Actions Speak Louder Than Images: The Use Of Neuroscientific Evidence In Criminal Cases, Stephen J. Morse Jun 2016

Actions Speak Louder Than Images: The Use Of Neuroscientific Evidence In Criminal Cases, Stephen J. Morse

Faculty Scholarship at Penn Law

This invited commentary for Journal of Law & the Biosciences considers four empirical studies previously published in the journal of the reception of neuroscientific evidence in criminal cases in the United States, Canada, England and Wales, and the Netherlands. There are conceded methodological problems with all, but the data are nonetheless instructive and suggestive. The thesis of the comment is that the courts are committing the same errors that have bedeviled the reception of psychiatric and psychological evidence. There is insufficient caution about the state of the science, and more importantly, there is insufficient understanding of the relevance of the neuroscientific ...


Cruel And Unusual What? Toward A Unified Definition Of Punishment, Raff Donelson Jan 2016

Cruel And Unusual What? Toward A Unified Definition Of Punishment, Raff Donelson

Washington University Jurisprudence Review

This Article argues for an expanded understanding of legal punishment for American courts to use. Punishment, on this new view, includes all significant harm caused by state actors’ retributive intent and most significant harm that befalls someone as a result of the state seeking retribution against her. What commends this new definition is not that it tracks lexicographers’ or metaphysicians’ understandings of punishment; rather, this new definition aims to track relevant moral and political considerations. Importantly, the proposed definition results from an attempt to reason from the perspective of someone harmed by state practices, as that perspective has greater moral ...


Criminal Responsibility And Causal Determinism, J. G. Moore Jan 2016

Criminal Responsibility And Causal Determinism, J. G. Moore

Washington University Jurisprudence Review

In analytical jurisprudence, determinism has long been seen as a threat to free will, and free will has been considered necessary for criminal responsibility. Accordingly, Oliver Wendell Holmes held that if an offender were hereditarily or environmentally determined to offend, then her free will would be reduced, and her responsibility for criminal acts would be correspondingly diminished. In this respect, Holmes followed his father, Dr. Holmes, a physician and man of letters. Similar theories, such as neuropsychological theories of determinism, continue to influence views on criminal responsibility, although such theories do not imply that it is physically impossible for accused ...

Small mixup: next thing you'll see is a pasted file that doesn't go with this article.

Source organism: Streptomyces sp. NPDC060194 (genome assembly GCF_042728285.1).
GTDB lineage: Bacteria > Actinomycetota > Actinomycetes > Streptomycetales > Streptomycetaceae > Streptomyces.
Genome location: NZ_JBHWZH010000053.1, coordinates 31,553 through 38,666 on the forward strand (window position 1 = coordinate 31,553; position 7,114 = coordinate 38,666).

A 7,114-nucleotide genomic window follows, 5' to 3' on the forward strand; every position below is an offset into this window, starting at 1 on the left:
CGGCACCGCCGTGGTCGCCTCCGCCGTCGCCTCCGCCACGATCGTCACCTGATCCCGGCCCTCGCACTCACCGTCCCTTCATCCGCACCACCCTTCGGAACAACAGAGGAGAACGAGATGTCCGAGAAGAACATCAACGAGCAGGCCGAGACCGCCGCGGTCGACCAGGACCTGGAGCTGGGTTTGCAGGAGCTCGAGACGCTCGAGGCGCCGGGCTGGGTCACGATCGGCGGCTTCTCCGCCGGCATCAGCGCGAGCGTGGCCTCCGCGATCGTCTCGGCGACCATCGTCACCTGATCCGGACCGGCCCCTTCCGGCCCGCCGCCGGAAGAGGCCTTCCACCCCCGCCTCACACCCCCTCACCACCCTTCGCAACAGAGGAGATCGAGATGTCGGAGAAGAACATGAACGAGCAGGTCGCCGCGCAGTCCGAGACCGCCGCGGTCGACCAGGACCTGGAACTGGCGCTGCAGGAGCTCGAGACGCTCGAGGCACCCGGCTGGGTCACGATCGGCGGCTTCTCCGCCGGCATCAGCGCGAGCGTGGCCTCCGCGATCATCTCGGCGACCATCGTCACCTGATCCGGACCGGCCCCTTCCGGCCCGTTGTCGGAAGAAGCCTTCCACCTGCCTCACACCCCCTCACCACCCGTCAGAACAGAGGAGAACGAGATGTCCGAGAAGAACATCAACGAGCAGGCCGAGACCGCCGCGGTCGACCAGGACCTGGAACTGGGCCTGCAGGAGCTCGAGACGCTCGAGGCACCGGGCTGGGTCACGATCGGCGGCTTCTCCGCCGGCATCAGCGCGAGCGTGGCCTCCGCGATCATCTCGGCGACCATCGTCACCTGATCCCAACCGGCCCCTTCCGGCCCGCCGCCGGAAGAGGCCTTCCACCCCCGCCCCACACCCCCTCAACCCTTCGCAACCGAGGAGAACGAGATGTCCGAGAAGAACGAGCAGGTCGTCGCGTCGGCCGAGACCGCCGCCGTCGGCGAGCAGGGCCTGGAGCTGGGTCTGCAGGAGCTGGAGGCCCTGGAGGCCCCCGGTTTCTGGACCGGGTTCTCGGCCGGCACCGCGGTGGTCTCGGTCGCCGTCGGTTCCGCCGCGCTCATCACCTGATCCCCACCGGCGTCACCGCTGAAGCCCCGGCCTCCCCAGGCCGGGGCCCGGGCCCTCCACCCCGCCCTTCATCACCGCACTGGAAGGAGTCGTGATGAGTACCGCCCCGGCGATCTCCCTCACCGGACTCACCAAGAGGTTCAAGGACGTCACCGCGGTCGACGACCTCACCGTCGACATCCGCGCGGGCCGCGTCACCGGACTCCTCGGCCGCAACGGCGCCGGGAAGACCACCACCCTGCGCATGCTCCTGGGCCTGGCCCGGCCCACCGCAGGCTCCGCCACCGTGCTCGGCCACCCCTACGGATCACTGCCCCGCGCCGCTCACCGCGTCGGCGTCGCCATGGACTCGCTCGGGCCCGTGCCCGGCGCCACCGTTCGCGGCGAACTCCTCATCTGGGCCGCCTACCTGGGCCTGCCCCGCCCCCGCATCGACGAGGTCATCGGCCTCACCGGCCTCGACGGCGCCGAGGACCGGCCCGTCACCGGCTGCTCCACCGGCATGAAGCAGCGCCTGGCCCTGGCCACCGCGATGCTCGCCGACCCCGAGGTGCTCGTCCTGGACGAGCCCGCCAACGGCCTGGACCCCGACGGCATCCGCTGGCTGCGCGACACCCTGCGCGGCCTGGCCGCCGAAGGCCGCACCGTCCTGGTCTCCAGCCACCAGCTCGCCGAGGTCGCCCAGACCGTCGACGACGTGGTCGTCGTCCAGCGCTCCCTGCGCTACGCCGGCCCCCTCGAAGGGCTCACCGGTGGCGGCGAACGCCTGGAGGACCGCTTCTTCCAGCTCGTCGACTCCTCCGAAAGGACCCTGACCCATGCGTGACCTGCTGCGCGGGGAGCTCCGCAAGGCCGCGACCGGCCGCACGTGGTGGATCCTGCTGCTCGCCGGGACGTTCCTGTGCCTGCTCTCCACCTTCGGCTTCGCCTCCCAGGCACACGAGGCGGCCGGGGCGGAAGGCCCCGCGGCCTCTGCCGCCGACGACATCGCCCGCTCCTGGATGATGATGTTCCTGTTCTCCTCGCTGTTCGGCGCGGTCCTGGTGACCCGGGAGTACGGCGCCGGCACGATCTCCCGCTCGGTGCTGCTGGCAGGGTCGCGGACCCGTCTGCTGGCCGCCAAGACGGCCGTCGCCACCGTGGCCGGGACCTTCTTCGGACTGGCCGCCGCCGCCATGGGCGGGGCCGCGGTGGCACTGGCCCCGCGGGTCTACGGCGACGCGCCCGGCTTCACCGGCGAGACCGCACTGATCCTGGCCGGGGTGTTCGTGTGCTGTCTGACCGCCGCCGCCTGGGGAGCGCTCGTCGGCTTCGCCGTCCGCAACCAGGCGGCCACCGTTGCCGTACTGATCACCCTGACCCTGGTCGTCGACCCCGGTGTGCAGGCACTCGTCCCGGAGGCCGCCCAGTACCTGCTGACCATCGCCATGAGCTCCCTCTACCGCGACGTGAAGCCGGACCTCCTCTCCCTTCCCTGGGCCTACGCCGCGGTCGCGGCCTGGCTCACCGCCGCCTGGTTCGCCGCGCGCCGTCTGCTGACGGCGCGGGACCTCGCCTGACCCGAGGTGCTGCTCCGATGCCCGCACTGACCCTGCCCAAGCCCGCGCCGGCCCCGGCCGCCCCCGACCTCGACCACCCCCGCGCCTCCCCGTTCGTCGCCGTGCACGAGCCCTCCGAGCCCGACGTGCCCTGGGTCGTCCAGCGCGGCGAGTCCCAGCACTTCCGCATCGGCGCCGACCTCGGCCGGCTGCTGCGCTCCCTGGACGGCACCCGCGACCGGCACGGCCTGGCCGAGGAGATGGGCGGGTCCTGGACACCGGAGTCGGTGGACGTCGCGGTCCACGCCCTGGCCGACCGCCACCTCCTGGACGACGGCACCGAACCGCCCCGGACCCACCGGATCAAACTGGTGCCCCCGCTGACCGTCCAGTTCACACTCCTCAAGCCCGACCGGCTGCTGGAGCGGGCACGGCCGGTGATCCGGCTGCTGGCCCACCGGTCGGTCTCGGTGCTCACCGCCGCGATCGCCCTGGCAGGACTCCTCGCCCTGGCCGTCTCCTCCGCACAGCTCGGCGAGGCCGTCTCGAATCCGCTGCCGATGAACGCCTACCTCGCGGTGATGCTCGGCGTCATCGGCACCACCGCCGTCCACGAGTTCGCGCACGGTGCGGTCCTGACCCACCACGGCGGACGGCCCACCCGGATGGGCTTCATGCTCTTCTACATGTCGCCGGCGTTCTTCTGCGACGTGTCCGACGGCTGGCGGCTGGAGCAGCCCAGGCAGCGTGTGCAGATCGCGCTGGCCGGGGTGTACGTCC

What's Wrong With Sentencing Equality?, Richard A. Bierschbach, Stephanos Bibas Jan 2016

What's Wrong With Sentencing Equality?, Richard A. Bierschbach, Stephanos Bibas

Faculty Scholarship at Penn Law

Equality in criminal sentencing often translates into equalizing outcomes and stamping out variations, whether race-based, geographic, or random. This approach conflates the concept of equality with one contestable conception focused on outputs and numbers, not inputs and processes. Racial equality is crucial, but a concern with eliminating racism has hypertrophied well beyond race. Equalizing outcomes seems appealing as a neutral way to dodge contentious substantive policy debates about the purposes of punishment. But it actually privileges deterrence and incapacitation over rehabilitation, subjective elements of retribution, and procedural justice, and it provides little normative guidance for punishment. It also has unintended ...


Punishment In The State Of Nature: John Locke And Criminal Punishment In The United States Of America, Matthew K. Suess Jan 2015

Punishment In The State Of Nature: John Locke And Criminal Punishment In The United States Of America, Matthew K. Suess

Washington University Jurisprudence Review

No abstract provided.


Discounting And Criminals' Implied Risk Preferences, Murat C. Mungan, Jonathan Klick Jan 2015

Discounting And Criminals' Implied Risk Preferences, Murat C. Mungan, Jonathan Klick

Faculty Scholarship at Penn Law

It is commonly assumed that potential offenders are more responsive to increases in the certainty than increases in the severity of punishment. An important implication of this assumption within the Beckerian law enforcement model is that criminals are risk-seeking. This note adds to existing literature by showing that offenders who discount future monetary benefits can be more responsive to the certainty rather than the severity of punishment, even when they are risk averse, and even when their disutility from imprisonment rises proportionally (or more than proportionally) with the length of the sentence.


Punishment: Drop City And The Utopian Communes, Paul H. Robinson, Sarah M. Robinson Jan 2015

Punishment: Drop City And The Utopian Communes, Paul H. Robinson, Sarah M. Robinson

Faculty Scholarship at Penn Law

Using stories from the utopian non-punishment hippie communes of the late 1960's, the essay challenges today’s anti-punishment movement by demonstrating that the benefits of cooperative action are available only with the adoption of a system for punishing violations of core rules. Rather than being an evil system anathema to right-thinking people, punishment is the lynchpin of the cooperative action that has created human success.

This is Chapter 3 from the general audience book Pirates, Prisoners, and Lepers: Lessons from Life Outside the Law. Chapter 4 of the book is also available on SSRN at http://papers.ssrn.com ...


Improving Economic Sanctions In The States, Jessica M. Eaglin Jan 2015

Improving Economic Sanctions In The States, Jessica M. Eaglin